International Monetary Fund. Asia and Pacific Dept
The Chinese economy continues its fast recovery from the health and economic crisis as a strong containment effort and macroeconomic and financial policy support have mitigated the crisis impact and helped the economy rebound. However, growth is still unbalanced as the recovery has relied heavily on public support while private consumption is lagging. Rising financial vulnerabilities and the increasingly challenging external environment pose risks to the outlook. Important reforms have progressed despite the crisis, but unevenly across key areas.
The global economy is climbing out from the depths to which it had plummeted during the Great Lockdown in April. But with the COVID-19 pandemic continuing to spread, many countries have slowed reopening and some are reinstating partial lockdowns to protect susceptible populations. While recovery in China has been faster than expected, the global economy’s long ascent back to pre-pandemic levels of activity remains prone to setbacks.
Sub-Saharan Africa is struggling to navigate an unprecedented health and economic crisis—one that, in just a few months, has jeopardized decades of hard-won development gains and upended the lives and livelihoods of millions.
The economic recovery in sub-Saharan Africa is expected to continue, but at a slower pace than envisaged in October 2018. This weaker outlook reflects domestic and external challenges. On the external side, the global expansion is losing momentum, including in China and the euro area, trade tensions remain elevated, global financial conditions have tightened, and commodity prices are expected to remain low. On the domestic front, security challenges, climate shocks, and policy uncertainty are hampering investment and weighing on economic prospects in several countries. Under current policies, medium-term average growth for the region is expected to continue to fall well short of what is needed to absorb the new entrants to the labor force and to deliver limited gains in living standards.
The macroeconomic outlook for sub-Saharan Africa
continues to strengthen with higher growth, easing inflation, and stabilizing public debt ratios
with some countries improving their fiscal balances. But there are concerns on the quality of the
fiscal adjustment and underlying vulnerabilities have yet to be decisively addressed.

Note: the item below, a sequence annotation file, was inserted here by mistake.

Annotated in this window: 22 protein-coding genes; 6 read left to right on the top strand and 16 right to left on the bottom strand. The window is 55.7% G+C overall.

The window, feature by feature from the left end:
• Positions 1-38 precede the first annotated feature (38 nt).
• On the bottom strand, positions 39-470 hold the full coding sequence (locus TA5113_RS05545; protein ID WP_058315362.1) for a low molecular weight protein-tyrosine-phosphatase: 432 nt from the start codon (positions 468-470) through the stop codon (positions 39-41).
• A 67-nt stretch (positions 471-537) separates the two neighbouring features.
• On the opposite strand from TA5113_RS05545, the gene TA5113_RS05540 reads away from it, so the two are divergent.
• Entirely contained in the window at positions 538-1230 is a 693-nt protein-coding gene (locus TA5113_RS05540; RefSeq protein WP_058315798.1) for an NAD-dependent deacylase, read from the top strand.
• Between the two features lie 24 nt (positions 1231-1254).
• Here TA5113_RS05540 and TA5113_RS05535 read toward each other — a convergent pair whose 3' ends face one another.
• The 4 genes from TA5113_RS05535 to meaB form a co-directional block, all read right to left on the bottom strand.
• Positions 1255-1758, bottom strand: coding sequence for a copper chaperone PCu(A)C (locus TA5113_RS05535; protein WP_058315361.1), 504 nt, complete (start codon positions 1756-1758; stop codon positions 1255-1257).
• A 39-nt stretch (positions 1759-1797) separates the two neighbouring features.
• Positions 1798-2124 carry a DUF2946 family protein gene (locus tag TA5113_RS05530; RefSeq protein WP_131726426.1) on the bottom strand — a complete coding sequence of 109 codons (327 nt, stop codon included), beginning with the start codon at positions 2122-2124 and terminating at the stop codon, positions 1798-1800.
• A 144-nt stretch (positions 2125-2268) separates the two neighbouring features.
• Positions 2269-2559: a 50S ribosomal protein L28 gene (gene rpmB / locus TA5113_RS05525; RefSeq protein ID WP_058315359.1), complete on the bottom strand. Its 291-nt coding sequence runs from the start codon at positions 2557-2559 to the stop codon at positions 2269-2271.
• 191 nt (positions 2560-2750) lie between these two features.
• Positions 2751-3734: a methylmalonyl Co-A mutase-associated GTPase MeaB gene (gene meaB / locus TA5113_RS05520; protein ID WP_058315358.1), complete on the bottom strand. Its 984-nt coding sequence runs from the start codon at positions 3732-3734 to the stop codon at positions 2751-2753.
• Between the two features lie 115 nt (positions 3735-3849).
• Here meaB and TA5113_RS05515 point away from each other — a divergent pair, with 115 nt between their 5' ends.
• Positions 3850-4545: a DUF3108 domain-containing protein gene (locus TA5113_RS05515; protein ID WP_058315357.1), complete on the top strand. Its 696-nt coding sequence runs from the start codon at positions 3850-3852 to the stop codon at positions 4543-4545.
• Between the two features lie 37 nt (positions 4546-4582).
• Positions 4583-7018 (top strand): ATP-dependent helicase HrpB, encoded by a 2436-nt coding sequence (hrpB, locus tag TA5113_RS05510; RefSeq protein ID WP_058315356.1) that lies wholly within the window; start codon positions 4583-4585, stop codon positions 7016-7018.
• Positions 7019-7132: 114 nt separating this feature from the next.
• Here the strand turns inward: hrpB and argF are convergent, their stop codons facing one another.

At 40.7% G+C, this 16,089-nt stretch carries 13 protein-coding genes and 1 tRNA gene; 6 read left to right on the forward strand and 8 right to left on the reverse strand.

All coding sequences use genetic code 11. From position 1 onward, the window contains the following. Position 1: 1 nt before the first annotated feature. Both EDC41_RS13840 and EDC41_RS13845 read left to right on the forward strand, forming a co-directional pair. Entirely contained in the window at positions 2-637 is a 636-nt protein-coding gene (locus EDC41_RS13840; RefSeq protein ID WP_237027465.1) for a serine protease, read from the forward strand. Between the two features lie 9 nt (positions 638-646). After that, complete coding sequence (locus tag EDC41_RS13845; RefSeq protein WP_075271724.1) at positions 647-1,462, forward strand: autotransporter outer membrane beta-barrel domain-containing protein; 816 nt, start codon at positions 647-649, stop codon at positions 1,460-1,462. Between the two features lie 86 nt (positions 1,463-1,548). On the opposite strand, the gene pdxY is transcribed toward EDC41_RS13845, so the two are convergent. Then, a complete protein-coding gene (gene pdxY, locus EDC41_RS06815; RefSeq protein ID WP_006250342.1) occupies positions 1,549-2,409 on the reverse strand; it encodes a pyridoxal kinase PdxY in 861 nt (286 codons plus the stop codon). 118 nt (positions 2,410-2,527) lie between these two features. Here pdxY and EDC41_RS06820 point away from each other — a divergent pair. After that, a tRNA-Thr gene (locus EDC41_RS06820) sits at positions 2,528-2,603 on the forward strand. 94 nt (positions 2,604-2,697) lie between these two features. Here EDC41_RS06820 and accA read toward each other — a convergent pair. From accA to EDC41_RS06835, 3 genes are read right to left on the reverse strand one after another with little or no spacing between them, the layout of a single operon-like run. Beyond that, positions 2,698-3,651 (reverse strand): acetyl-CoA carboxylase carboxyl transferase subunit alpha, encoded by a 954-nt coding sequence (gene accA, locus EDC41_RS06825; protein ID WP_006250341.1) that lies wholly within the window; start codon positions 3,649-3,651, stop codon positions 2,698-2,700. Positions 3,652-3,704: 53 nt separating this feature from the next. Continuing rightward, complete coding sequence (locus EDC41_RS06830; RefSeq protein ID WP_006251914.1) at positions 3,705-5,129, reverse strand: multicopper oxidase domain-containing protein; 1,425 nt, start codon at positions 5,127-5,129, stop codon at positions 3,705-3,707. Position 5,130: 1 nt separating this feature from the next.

International Monetary Fund. Asia and Pacific Dept
China is at an historic juncture. After decades of high-speed growth, the authorities are now focusing on high-quality growth. Whether and how this shift is carried through will determine China’s development path for decades to come. Recent strong growth momentum and significant financial de-risking progress reduce the probability of a near-term abrupt adjustment. Rebalancing accelerated in some dimensions, especially as the current account surplus continued to fall and growth became less dependent on credit, but progress slowed in many other dimensions as exports drove the growth pick up, rather than consumption. And while credit growth has slowed, it remains excessive.
In this paper, we argue that there is much room for China to strengthen its regulatory
framework for public-private partnerships (PPPs). We show that infrastructure projects carried
out through local government financing vehicles (LGFVs) were largely unregulated PPPs, and
significant fiscal risks have already manifested themselves. While PPPs can potentially provide
efficiency gains, they can also be used by governments to circumvent budgetary borrowing
constraints. Therefore, effective PPP regulation is key to delivering PPPs’ benefits while
containing their potential fiscal risks. The authorities have taken concrete steps in order to
establish a sound regulatory framework and foster a new generation of PPPs. However, to
make the framework effective, we highlight a few issues to be resolved. Based on international
best practice, we propose a four-pillar regulatory framework for China, which could be
implemented gradually in three stages.
The past year has been a time of unexpected challenges for the international community, International Monetary Fund (IMF) Managing Director Christine Lagarde says in her foreword to the institution’s Annual Report 2015—Tackling Challenges Together, published today. Amid the continued focus on spurring stronger and more inclusive growth and strengthening global cooperation, the IMF faced economic developments that required rapid adjustments. Highlights of the IMF’s work during the year included insight into the international impact of falling oil prices, financing and policy advice for countries in difficulties, emergency funding to combat the Ebola crisis in West Africa, a new relief fund for the poor and most vulnerable countries hit by natural or public health disasters, research on fiscal policy to reduce inequality, free online training for the public and government officials, and online statistical data free of charge for all users. The report covers the work of the IMF’s Executive Board and contains financial statements for the year May 1, 2014, to April 30, 2015. It describes the IMF’s support for its 188 member countries, with an emphasis on the core areas of IMF responsibility: assessing their economic and financial policies, providing financing where needed, and building capacity in key areas of economic policy.